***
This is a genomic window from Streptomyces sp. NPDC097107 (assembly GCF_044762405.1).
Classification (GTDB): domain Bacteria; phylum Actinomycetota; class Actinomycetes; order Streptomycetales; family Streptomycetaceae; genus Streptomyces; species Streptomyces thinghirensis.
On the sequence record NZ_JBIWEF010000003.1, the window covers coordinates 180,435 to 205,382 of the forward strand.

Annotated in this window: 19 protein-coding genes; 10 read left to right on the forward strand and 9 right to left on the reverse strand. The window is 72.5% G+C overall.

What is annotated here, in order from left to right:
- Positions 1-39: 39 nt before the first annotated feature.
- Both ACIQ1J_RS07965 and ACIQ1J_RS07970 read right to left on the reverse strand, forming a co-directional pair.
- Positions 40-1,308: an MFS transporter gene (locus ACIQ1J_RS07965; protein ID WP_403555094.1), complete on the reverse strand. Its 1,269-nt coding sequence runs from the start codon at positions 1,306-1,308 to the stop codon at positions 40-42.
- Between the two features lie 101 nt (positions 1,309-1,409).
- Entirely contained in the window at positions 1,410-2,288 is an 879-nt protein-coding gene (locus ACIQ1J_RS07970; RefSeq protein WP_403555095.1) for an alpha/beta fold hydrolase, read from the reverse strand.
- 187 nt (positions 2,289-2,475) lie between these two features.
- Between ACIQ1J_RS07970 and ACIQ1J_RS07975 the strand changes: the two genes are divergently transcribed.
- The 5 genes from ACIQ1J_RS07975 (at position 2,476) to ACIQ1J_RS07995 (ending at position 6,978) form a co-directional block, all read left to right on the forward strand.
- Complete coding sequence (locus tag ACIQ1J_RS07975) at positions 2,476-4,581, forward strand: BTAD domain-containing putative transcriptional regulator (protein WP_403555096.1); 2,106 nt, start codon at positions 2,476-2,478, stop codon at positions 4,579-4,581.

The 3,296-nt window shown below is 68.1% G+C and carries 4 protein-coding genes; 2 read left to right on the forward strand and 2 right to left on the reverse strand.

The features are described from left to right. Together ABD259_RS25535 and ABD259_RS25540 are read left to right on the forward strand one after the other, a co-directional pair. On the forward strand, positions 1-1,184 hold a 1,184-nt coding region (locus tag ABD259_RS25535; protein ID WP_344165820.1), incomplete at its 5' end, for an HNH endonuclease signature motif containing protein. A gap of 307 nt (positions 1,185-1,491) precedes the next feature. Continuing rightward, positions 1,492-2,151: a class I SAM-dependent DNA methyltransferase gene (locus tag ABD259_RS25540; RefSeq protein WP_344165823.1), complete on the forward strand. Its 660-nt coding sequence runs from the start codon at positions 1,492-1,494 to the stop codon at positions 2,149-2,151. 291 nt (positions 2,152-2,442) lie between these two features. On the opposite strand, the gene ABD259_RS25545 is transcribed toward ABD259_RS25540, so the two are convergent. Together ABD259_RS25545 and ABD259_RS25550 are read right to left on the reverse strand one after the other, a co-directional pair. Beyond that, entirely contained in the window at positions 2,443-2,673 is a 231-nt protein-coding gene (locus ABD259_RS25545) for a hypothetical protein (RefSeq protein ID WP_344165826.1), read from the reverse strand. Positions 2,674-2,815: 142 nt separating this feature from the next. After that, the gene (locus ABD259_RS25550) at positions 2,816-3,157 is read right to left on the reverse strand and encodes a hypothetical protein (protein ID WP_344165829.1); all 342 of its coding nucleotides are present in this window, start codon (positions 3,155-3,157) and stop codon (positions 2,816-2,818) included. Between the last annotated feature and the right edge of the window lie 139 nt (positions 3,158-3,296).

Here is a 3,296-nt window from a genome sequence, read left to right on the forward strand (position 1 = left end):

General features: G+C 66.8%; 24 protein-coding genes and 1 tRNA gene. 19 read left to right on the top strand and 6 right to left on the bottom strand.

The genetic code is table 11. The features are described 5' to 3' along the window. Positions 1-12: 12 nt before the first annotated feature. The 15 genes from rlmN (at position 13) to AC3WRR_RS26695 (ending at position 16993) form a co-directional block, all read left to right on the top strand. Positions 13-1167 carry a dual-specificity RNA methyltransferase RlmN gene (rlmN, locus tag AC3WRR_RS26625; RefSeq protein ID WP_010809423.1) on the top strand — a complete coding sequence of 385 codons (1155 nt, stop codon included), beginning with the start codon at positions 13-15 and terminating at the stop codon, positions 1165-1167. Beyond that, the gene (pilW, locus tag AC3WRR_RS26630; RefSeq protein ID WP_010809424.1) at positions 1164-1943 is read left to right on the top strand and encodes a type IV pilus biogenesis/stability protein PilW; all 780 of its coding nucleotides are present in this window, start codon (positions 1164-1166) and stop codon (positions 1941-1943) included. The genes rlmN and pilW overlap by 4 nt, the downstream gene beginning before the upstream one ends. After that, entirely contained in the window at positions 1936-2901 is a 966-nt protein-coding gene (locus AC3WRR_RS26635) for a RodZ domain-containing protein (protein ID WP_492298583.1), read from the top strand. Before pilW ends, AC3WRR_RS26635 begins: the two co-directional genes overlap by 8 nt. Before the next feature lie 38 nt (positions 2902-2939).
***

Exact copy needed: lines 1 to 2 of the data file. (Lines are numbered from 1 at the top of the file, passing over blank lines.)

This is a genomic window from Streptomyces sp. NPDC097107 (assembly GCF_044762405.1).
Classification (GTDB): domain Bacteria; phylum Actinomycetota; class Actinomycetes; order Streptomycetales; family Streptomycetaceae; genus Streptomyces; species Streptomyces thinghirensis.